As for the public areas of the hotel, they’re clean and very pleasant. From the reception, you go up a few steps to the bar area. Then, to your left is a small room where you’ll find a computer (you’ll need a log-in from the reception) and some board games and decks of cards. It’s very cozy in there when the weather turns dreary outside. Unfortunately, a couple of days during our stay were rainy and windy, so we spent a bit of time there playing gin rummy until we could no longer hear the pitter patter of the raindrops and the whistling of the wind.
On the opposite end of the bar is a long enclosed sitting room fronting on the outside of the hotel, where your can read, chat, or sip a drink. (Smoking is allowed there; however, it wasn’t really noticeable in the bar area.)
To the left of the steps leading up to the hotel entrance, and running the length of the dining room, is another area with tables and chairs where smoking is also allowed and where you can also order a drink. As I recall, both of these areas can be opened or closed off depending on the weather.
We don’t feel qualified to comment on life around the pool area, as we’re not pool “people.” (We spent the whole day on the beach.) It’s a beautiful pool, though, and there’s a snack bar at one end if you still need some sustenance after the huge breakfast spread.
Of course, one of the most important considerations in choosing a hotel is the food—and at the Bellevue it’s good and there’s plenty of it.
At breakfast, you can choose from cereals, the usual assortment of cheese and cold cuts, white and whole grain rolls, boiled eggs, scrambled eggs, and bowls of yogurt and fruit, such as pineapples (there were fresh ones on a couple of occasions). There’s also a large assortment of fruit and herb teas, along with English tea. If you’re still hungry after all that, there are some tempting slices of cake and some very addicting croissants.
There was only a single seating for dinner (at 7:00) when we were there (it might be different in the height of the summer season, though). You choose your dinner menu at breakfast, and it’s duly noted by Antonio, the head waiter. I’m a vegetarian, and the few times when there wasn’t a meat- or fishless choice, he always came up with an appetizing alternative for me, like risotto or a pasta dish. (Many thanks for your patience, Antonio!)
By the way, our other waiters, Emmanuelle and Maricica, were also very attentive (a “dead” plate never remained on the table for long, the correct utensil never failed to appear, and the food arrived at the table steaming hot), and were always ready with a smile and a friendly “Buongiorno!” or “Buonasera!” when we entered the dining room.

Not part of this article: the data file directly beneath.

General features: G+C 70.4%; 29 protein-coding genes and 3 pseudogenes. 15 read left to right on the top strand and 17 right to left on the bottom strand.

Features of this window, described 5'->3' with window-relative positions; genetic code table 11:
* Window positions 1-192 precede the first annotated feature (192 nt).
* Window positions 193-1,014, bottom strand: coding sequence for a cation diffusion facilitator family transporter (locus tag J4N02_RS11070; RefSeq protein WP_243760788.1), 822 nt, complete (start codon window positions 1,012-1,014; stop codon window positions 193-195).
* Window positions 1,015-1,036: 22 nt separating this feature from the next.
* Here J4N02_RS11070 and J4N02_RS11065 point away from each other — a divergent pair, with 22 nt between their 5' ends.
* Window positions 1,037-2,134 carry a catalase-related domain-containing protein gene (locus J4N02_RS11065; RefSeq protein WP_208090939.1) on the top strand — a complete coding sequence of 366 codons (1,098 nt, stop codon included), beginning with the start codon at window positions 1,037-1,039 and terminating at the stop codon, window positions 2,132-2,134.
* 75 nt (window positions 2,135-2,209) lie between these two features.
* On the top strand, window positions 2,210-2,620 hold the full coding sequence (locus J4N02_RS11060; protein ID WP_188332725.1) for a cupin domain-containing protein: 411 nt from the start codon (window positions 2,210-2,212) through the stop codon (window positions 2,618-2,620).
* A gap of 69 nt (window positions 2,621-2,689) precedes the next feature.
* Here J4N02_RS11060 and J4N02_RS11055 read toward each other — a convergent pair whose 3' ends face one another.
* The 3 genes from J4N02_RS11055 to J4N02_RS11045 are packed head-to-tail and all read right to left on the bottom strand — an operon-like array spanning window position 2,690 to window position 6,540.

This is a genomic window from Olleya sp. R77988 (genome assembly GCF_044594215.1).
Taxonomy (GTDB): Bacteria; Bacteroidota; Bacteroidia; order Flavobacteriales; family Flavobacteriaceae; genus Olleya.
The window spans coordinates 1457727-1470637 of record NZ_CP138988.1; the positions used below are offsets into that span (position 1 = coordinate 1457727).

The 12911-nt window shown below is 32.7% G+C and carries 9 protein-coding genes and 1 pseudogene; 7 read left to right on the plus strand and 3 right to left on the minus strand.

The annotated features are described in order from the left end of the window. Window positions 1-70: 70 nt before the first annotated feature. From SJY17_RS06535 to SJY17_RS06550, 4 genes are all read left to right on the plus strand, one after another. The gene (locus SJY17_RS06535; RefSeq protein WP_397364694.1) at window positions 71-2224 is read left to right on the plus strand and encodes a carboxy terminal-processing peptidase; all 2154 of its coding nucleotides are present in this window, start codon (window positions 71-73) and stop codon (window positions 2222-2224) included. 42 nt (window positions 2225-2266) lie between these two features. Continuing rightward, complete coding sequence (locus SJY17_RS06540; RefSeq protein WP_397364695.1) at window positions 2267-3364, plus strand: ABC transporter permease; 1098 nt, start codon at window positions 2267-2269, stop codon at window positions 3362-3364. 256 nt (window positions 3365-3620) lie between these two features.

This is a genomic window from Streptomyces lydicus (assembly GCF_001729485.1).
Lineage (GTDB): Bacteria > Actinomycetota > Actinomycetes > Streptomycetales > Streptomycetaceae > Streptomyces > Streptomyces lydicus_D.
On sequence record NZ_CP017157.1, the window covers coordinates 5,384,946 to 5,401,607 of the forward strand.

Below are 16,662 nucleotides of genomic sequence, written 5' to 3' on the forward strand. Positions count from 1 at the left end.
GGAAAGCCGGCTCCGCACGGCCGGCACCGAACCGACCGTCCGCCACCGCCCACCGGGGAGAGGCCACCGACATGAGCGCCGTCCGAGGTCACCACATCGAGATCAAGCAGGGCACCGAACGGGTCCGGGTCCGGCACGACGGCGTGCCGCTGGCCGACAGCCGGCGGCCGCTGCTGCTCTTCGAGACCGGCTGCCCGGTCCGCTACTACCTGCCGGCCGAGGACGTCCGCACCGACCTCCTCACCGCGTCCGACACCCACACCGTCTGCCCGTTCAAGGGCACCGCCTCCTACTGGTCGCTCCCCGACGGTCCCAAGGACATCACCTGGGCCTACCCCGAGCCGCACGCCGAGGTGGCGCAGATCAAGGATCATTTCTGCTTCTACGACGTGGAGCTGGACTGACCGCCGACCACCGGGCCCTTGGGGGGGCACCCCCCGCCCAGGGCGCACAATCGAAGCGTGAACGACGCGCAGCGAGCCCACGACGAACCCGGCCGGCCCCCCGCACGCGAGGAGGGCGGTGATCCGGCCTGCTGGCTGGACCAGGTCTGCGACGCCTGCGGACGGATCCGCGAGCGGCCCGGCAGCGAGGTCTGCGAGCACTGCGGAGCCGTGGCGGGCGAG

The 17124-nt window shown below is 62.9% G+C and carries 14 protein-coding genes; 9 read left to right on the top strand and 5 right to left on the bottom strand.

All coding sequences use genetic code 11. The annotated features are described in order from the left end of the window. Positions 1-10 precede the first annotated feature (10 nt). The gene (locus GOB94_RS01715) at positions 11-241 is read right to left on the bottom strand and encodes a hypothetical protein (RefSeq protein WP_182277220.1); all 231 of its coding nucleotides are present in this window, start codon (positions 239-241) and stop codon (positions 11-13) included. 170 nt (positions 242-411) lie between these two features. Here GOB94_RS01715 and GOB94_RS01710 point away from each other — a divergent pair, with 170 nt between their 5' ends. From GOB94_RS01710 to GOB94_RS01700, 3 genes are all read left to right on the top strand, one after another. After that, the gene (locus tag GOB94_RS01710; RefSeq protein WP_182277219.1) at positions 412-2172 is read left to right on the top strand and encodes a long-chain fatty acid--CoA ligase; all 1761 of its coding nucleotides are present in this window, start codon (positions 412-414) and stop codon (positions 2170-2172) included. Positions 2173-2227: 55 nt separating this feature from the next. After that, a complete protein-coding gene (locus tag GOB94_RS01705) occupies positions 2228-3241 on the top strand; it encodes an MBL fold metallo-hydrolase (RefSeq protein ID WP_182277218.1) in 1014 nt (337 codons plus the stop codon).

There are several tables filled with all manner of tasty appetizers, and it doesn’t actually do it justice to just call it a “salad” bar. The main courses were uniformly good—and well presented—and there were some delicious, and very imaginative, soups. However, the desserts—especially the pastries—deserve special mention. The Linzertorte we had one night was as good as, or better than, any we have had in Austria, and the Apfelstrudel…sensational.
All in all, we had a great time at the Bellevue, made that much more enjoyable by the friendliness and helpfulness of the hotel staff. Again, a special thanks to Monica and the two other ladies—Federica and Manuela—who “manned” the reception desk (along with another helpful young lady, whose name we unfortunately didn’t get), all of whom were ready to answer our questions, even when they were deep in the middle of something on their computers. And a special thank you to the friendly lady who kept our rooms so spotless throughout our stay.
And before I forget, a big Grazie! to the young man behind the Bellevue bar (whose name I also did not get) who directed me to an optician in Bibione when one evening just before supper, I had a slight “issue” with my glasses: Embarrassing as it is to admit, I accidentally sat on them and bent the frame, rendering them unusable. When I reached the optician’s, right at closing time, the nice lady there straightened the frames out…at no charge.
To sum it all up, we came to the Bellevue as guests…and we left as friends.